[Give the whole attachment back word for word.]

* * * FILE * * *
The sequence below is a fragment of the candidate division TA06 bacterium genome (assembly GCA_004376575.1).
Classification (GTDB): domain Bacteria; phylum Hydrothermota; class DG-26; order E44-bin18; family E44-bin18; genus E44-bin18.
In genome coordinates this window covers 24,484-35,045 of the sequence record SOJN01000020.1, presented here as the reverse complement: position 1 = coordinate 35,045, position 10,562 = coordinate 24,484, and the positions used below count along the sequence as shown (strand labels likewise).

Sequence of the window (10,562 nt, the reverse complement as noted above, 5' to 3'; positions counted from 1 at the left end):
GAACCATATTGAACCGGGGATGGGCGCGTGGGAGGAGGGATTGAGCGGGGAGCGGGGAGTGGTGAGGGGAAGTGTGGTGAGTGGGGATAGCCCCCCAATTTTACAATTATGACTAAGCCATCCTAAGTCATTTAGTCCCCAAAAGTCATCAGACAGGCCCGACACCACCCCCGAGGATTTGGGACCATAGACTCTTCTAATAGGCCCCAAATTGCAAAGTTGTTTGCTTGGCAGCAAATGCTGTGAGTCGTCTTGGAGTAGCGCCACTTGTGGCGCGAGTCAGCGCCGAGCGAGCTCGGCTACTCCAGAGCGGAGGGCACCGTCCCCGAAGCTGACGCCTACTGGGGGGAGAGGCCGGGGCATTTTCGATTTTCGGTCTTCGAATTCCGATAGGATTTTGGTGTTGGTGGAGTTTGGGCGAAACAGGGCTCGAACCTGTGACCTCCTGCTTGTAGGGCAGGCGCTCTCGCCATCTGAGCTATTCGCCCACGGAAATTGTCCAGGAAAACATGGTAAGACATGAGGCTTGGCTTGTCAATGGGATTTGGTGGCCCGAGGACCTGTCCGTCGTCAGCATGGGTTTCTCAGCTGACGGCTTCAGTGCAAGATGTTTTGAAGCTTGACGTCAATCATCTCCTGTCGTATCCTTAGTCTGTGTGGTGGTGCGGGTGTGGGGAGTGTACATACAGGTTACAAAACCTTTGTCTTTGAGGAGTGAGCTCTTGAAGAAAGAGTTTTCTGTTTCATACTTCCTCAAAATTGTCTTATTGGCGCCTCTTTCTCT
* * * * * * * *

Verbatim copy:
The sequence below is a fragment of the candidate division TA06 bacterium genome (assembly GCA_004376575.1).
Classification (GTDB): domain Bacteria; phylum Hydrothermota; class DG-26; order E44-bin18; family E44-bin18; genus E44-bin18.
In genome coordinates this window covers 24,484-35,045 of the sequence record SOJN01000020.1, presented here as the reverse complement: position 1 = coordinate 35,045, position 10,562 = coordinate 24,484, and the positions used below count along the sequence as shown (strand labels likewise).

Sequence of the window (10,562 nt, the reverse complement as noted above, 5' to 3'; positions counted from 1 at the left end):
GAACCATATTGAACCGGGGATGGGCGCGTGGGAGGAGGGATTGAGCGGGGAGCGGGGAGTGGTGAGGGGAAGTGTGGTGAGTGGGGATAGCCCCCCAATTTTACAATTATGACTAAGCCATCCTAAGTCATTTAGTCCCCAAAAGTCATCAGACAGGCCCGACACCACCCCCGAGGATTTGGGACCATAGACTCTTCTAATAGGCCCCAAATTGCAAAGTTGTTTGCTTGGCAGCAAATGCTGTGAGTCGTCTTGGAGTAGCGCCACTTGTGGCGCGAGTCAGCGCCGAGCGAGCTCGGCTACTCCAGAGCGGAGGGCACCGTCCCCGAAGCTGACGCCTACTGGGGGGAGAGGCCGGGGCATTTTCGATTTTCGGTCTTCGAATTCCGATAGGATTTTGGTGTTGGTGGAGTTTGGGCGAAACAGGGCTCGAACCTGTGACCTCCTGCTTGTAGGGCAGGCGCTCTCGCCATCTGAGCTATTCGCCCACGGAAATTGTCCAGGAAAACATGGTAAGACATGAGGCTTGGCTTGTCAATGGGATTTGGTGGCCCGAGGACCTGTCCGTCGTCAGCATGGGTTTCTCAGCTGACGGCTTCAGTGCAAGATGTTTTGAAGCTTGACGTCAATCATCTCCTGTCGTATCCTTAGTCTGTGTGGTGGTGCGGGTGTGGGGAGTGTACATACAGGTTACAAAACCTTTGTCTTTGAGGAGTGAGCTCTTGAAGAAAGAGTTTTCTGTTTCATACTTCCTCAAAATTGTCTTATTGGCGCCTCTTTCTCT